Peter Bogdanovich, director of The Last Picture Show and the 2007 Tom Petty documentary, Runnin' Down a Dream, has died at age 82.

The news was confirmed to The Hollywood Reporter by his daughter, Antonia Bogdanovich.

Born to immigrant parents in Kingston, N.Y., in 1939, Bogdanovich's career began in the early '60s as a film programmer at the Museum of Modern Art in New York City and a movie writer for Esquire. In 1966, he decided to pursue directing and moved to Los Angeles, where he carried on with film journalism until hired to work on 1966's The Wild Angels. The film was successful, and he soon made his own directorial debut with the thriller Targets in 1968.

Following the monumental success of 1971's The Last Picture Show, which earned eight Oscar nominations (including an Academy Award for Best Director), Bogdanovich directed 1972's What's Up, Doc?, another box-office smash. Other directing credits include Saint Jack (1979) and They All Laughed (1981). During the filming of the latter, Bogdanovich began a relationship with one of the featured actresses, Dorothy Stratten, a Playboy Playmate who was murdered by her estranged husband shortly after filming completed.

Bogdanovich penned a memoir about Stratten's death, The Killing of the Unicorn, and took a hiatus from filmmaking before returning with another critical and commercial success, 1985's Mask. As an actor, Bogdanovich appeared in The Sopranos, as well as Orson Welles' final film, The Other Side of the Wind, which was finally completed and released in 2018.

In 2009, Bogdanovich won a Grammy Award for Best Music Film for his 2007 Petty documentary Runnin' Down a Dream. "We had a mutual friend who recommended me for the directing job," Bogdanovich remembered for The Hollywood Reporter, shortly after Petty's death in 2017. "He asked if I was interested, and I always say yes. Then I called my ex-wife and said, “Remind me who Tom Petty is. Is he a folk singer?”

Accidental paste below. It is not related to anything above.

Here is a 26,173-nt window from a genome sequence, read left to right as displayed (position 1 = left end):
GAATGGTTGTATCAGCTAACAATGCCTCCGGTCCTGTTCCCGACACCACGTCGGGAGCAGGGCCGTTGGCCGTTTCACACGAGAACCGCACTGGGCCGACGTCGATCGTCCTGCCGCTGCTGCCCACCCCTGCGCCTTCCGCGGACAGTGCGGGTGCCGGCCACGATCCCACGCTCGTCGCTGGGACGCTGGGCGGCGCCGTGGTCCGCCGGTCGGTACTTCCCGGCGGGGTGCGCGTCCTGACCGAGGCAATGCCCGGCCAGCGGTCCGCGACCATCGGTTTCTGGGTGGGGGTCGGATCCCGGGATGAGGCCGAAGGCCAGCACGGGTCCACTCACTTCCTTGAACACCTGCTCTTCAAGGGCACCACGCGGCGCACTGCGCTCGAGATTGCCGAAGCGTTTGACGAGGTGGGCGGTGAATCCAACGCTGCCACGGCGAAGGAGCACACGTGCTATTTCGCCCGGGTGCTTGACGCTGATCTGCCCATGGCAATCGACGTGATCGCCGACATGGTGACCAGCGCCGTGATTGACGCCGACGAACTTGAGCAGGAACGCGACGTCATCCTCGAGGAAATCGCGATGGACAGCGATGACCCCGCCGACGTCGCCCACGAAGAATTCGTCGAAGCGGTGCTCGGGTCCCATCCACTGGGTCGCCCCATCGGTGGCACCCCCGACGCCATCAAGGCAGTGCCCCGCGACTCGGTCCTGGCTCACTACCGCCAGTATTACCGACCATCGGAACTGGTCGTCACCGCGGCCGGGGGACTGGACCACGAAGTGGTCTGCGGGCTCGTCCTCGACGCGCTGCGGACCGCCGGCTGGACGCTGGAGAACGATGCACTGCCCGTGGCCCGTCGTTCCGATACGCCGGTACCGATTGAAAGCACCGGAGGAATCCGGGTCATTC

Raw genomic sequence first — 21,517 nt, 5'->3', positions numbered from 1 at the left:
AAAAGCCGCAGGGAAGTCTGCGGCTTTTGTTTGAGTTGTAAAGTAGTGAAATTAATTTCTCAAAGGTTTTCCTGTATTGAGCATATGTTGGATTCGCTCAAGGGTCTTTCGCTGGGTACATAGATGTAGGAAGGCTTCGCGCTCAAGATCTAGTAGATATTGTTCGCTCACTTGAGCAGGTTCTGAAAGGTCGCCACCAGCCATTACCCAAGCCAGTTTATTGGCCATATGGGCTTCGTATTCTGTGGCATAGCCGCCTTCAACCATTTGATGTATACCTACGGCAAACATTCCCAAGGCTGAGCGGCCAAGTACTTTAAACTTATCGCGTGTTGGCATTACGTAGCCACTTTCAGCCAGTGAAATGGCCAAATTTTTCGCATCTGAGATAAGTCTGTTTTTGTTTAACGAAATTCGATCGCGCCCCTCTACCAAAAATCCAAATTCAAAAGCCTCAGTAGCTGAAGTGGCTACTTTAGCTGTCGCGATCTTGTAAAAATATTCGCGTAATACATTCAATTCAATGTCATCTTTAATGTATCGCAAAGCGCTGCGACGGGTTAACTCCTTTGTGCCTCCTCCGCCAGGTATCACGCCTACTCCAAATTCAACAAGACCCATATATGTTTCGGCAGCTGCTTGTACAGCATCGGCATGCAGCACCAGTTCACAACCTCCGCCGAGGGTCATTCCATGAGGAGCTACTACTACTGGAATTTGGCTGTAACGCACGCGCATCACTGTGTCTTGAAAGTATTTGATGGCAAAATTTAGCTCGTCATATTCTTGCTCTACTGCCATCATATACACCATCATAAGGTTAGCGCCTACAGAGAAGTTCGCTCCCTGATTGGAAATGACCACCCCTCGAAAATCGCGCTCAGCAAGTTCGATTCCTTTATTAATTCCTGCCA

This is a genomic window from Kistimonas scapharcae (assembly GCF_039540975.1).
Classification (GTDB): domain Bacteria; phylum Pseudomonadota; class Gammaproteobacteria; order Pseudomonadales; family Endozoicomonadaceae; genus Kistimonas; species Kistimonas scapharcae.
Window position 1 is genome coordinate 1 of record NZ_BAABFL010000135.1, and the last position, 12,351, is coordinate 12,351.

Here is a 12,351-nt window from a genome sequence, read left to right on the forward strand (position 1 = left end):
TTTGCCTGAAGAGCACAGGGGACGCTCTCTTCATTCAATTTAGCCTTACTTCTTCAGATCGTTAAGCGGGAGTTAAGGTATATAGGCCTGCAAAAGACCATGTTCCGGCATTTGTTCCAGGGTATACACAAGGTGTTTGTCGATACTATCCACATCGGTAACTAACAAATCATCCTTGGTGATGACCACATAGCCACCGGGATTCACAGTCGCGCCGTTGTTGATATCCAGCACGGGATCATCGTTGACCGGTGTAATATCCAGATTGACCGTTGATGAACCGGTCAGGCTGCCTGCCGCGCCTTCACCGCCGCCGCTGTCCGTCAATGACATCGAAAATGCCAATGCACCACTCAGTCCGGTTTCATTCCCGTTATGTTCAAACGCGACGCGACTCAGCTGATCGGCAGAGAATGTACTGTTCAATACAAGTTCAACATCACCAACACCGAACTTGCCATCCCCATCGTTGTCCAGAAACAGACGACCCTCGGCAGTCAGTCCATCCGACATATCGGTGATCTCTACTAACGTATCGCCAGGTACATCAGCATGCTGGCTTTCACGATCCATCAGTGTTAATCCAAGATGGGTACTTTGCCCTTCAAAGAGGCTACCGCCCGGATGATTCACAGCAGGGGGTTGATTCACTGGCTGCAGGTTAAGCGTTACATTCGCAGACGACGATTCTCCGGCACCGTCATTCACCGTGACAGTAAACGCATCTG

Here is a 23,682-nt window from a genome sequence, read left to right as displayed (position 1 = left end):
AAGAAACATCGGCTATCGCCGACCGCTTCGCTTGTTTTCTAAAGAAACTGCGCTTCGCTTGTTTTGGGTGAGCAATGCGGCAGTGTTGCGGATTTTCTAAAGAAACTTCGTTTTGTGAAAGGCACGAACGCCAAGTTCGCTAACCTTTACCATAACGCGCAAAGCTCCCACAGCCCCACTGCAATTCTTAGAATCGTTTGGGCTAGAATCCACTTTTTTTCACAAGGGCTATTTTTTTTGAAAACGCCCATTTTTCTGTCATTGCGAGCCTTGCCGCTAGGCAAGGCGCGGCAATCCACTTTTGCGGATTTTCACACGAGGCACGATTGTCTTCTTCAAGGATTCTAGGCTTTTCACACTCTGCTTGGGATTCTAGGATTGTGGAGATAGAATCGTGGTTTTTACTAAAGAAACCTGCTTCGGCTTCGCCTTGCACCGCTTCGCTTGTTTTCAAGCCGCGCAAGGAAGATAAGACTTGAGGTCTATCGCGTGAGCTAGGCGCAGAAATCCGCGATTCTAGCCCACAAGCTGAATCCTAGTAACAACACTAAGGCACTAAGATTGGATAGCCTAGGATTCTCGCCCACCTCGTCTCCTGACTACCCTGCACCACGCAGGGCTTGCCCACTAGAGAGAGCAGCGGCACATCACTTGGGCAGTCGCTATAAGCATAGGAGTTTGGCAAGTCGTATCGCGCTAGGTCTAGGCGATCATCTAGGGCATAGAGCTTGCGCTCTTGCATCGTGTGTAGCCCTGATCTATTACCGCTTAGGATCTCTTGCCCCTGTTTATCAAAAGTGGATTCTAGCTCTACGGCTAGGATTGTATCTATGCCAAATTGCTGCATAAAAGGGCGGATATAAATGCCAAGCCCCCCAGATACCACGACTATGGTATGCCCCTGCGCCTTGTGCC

Petty's widow, Dana, shared a photo of her husband with Bogdanovich following news of the director's death.

The director recalled Petty's concern during production regarding the movie's length. "At one point, the picture was running over five hours, and Tom said, 'It’s getting a little long,'" Bogdanovich remembered. "And I said, 'I’m sure you know this, but if we’ve got the audience on our wavelength, it doesn’t matter how long it is. And if we don’t, it doesn’t matter how short it is.' It ended up being four hours and 19 minutes."

Bogdanovich's last film, a documentary on actor and comedian Buster Keaton titled The Great Buster: A Celebration, premiered in 2018. “My mother used to say to me, ‘If you have a thousand people watching your movie and one of them understands what you’re trying to do, you’re lucky,’” Bogdanovich told the Los Angeles Times in 2015. “That sounds almost pretentious, but I know what she meant.”

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